Chefs Debbie Gold And Michael Smith
The Rest of the Story
Love, Marriage, two Daughters, a Restaurant and the James Beard Award for Best Midwest Chefs in 1999 are the result of that short ride - so far...
When growing up, Debbie Gold was the only person in her family who was passionate about food and cooking. The Chicago native, now 38, surprised her parents when, while still in high school, she subscribed to Bon Appétit and began whipping up impressive meals for the family. Such early endeavors paid off. She went on to study restaurant management at the University of Illinois, and then attended L'Ecole Hoteliere de Tain L'Hermitage.
After graduation, Debbie apprenticed at such Michelin-starred French restaurants as Michel Chabran, Albert LeCompt, Jean Marc Reynaud and Le Gourmandin. When she returned to Chicago in 1987, she got a job at the world-renowned Charlie Trotter's, where she met her future husband, Michael Smith. The couple returned to France in 1989, where they worked as executive chefs at L'Albion in Nice for two years. After moving back to Chicago with Michael in 1991, Debbie worked as pastry chef at Everest and then as executive chef at Mirador until 1994.
Michael Smith, 41, was initiated into the restaurant business at an early age. His mother, a restaurant manager, familiarized him with the daily grind of the kitchen-from peeling potatoes and shrimp to cleaning bathrooms and washing dishes-as the family moved from town to town after Michael's birth in Gettysburg, South Dakota. After earning a degree in Psychology at the University of Southern Colorado, Michael began work at Chateau Pyrenees, a French restaurant in Denver, where he studied under Jean-Pierre Lelievre and, later, Georges Mavro.
In 1985, he went to the South of France to work at Le Presqu'ile for two years. (He was unaware that his future wife and partner was nearby, earning her wings as a chef as well.) Michael returned to Chicago in 1987 to work at Charlie Trotter's. There he met Debbie Gold, with whom he returned to France in 1989 to be share the Executive Chef title at L'Albion. Upon his return to Chicago in 1991, he worked at Carlos' in Highland Park and then at Gordon until 1994.
Michael Smith and Debbie Gold
When Michael Smith and Debbie Gold first met in the kitchen at Charlie Trotter's, it wasn't exactly love at first sight. The naturally competitive atmosphere of a high-pressure restaurant made them a little wary of each other at first. But once the ice was broken, romance wasn't far behind.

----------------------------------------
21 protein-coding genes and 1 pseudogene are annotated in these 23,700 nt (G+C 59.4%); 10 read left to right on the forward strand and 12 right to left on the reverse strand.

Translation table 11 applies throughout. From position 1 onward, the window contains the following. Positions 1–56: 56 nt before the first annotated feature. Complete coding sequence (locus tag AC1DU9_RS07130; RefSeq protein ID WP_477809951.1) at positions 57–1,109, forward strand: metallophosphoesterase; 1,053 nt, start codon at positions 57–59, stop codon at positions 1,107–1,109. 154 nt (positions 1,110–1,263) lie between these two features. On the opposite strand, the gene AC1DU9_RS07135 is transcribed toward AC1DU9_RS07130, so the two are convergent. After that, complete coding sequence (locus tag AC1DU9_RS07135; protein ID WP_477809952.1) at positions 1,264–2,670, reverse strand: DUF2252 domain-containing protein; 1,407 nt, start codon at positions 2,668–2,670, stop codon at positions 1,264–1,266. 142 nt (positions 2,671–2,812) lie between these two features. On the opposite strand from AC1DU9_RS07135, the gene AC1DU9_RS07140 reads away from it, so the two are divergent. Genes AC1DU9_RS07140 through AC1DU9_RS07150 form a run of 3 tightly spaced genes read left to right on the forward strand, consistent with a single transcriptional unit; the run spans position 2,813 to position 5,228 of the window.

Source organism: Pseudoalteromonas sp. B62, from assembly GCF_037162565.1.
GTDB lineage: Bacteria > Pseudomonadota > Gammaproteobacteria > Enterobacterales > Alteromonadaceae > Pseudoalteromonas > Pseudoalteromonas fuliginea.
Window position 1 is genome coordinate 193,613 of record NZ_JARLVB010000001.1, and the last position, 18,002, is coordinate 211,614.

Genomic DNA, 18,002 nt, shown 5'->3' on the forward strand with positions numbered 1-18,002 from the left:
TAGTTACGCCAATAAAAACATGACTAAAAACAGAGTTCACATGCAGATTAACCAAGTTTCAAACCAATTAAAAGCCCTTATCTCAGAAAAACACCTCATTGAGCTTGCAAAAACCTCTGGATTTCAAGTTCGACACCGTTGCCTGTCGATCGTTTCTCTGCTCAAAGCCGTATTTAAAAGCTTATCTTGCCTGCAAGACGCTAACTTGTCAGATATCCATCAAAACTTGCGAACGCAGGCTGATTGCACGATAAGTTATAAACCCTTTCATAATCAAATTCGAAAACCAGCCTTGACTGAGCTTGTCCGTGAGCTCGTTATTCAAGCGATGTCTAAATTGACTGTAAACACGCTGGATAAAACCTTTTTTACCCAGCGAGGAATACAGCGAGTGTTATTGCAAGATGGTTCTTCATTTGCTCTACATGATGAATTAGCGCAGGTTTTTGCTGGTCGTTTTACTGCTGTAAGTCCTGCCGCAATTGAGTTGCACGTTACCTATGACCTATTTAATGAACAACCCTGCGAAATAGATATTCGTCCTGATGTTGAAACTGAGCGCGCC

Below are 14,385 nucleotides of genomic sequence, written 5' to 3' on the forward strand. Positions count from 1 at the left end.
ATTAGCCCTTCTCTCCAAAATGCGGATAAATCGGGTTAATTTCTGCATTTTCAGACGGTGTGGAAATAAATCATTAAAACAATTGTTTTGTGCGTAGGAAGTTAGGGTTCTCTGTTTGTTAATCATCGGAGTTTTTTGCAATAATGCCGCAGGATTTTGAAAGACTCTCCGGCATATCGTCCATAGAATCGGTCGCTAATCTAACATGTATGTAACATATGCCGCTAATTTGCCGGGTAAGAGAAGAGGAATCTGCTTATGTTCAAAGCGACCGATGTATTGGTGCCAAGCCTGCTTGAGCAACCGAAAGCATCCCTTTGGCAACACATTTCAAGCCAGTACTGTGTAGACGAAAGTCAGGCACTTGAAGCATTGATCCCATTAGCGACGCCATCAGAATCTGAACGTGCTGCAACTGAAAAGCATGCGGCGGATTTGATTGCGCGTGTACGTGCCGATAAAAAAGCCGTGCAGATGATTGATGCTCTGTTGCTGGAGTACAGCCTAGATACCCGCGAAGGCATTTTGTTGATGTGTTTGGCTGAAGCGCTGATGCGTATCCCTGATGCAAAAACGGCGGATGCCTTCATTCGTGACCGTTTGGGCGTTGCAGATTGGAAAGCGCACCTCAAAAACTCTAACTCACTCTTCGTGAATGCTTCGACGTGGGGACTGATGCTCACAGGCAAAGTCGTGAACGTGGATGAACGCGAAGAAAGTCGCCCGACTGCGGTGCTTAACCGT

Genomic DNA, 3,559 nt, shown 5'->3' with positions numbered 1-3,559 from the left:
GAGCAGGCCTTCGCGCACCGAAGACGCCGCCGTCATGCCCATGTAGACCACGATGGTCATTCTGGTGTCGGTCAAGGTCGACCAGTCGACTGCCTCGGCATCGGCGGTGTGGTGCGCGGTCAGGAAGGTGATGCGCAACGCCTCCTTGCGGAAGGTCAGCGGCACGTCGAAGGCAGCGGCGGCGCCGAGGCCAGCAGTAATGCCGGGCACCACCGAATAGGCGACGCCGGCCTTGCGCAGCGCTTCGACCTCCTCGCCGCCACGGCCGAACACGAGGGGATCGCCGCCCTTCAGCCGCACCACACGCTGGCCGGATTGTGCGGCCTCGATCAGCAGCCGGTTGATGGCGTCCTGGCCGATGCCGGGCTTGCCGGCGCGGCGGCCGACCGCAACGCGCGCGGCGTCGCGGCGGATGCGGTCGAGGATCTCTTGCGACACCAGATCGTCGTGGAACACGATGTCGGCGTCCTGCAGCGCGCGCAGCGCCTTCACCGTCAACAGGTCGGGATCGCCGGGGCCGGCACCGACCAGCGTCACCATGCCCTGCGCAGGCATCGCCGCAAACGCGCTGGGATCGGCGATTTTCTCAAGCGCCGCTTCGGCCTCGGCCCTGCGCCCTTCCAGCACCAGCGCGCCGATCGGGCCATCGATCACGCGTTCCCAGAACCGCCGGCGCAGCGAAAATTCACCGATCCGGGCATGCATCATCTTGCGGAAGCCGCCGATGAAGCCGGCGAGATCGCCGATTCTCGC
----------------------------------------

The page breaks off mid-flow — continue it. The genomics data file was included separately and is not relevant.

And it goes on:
Smith and Gold left Trotter's to work as Executive Chefs at L'Albion in the South of France; they returned to Chicago in 1991. When they heard that Kansas City's The American Restaurant was looking for a new chef, they decided to apply together, knowing they thrived as partners in the kitchen. Beginning there in 1994, the duo quickly breathed new life into both the menu and the image of the 25-year-old restaurant, which had suffered in the past from an intimidating and pretentious image. Their fresh, simple, unfussy American fare, supported by the foundation of their extensive French training, won the trust and loyalty of local diners. In 1999 they were given the James Beard Award for Best Chefs in the Midwest--a first for both them and for Kansas City.
Michael and Debbie have continued to bring national attention to Kansas City. Active members of the culinary community, they established a series of annual James Beard Foundation fundraising dinners, as well as developing local seminars and special events that featured famous chefs from all over the country. Their menu for the Crayola Cafe, a well-known children's restaurant, was named the #1 Kids' Menu in America by Restaurant Hospitality. Having lent their faces and names to a number of major ad campaigns, including those for Grey Poupon mustard and Vita-Prep Blenders, Michael and Debbie continue to become among the nation's most recognized and respected chefs.
In March of 2001 Michael Smith and Debbie Gold announced their intention to open their own restaurant, Forty Sardines. Scheduled to open in May, the restaurant will be a continuation of the couple's culinary journey, using fresh, straightforward flavors from around the world, while always building upon their traditional French training. The setting, like the food, will be welcoming, warm and comfortable. With a winning combination of star power and the trust of the community, Forty Sardines promises to be a major culinary destination, both locally and nationally.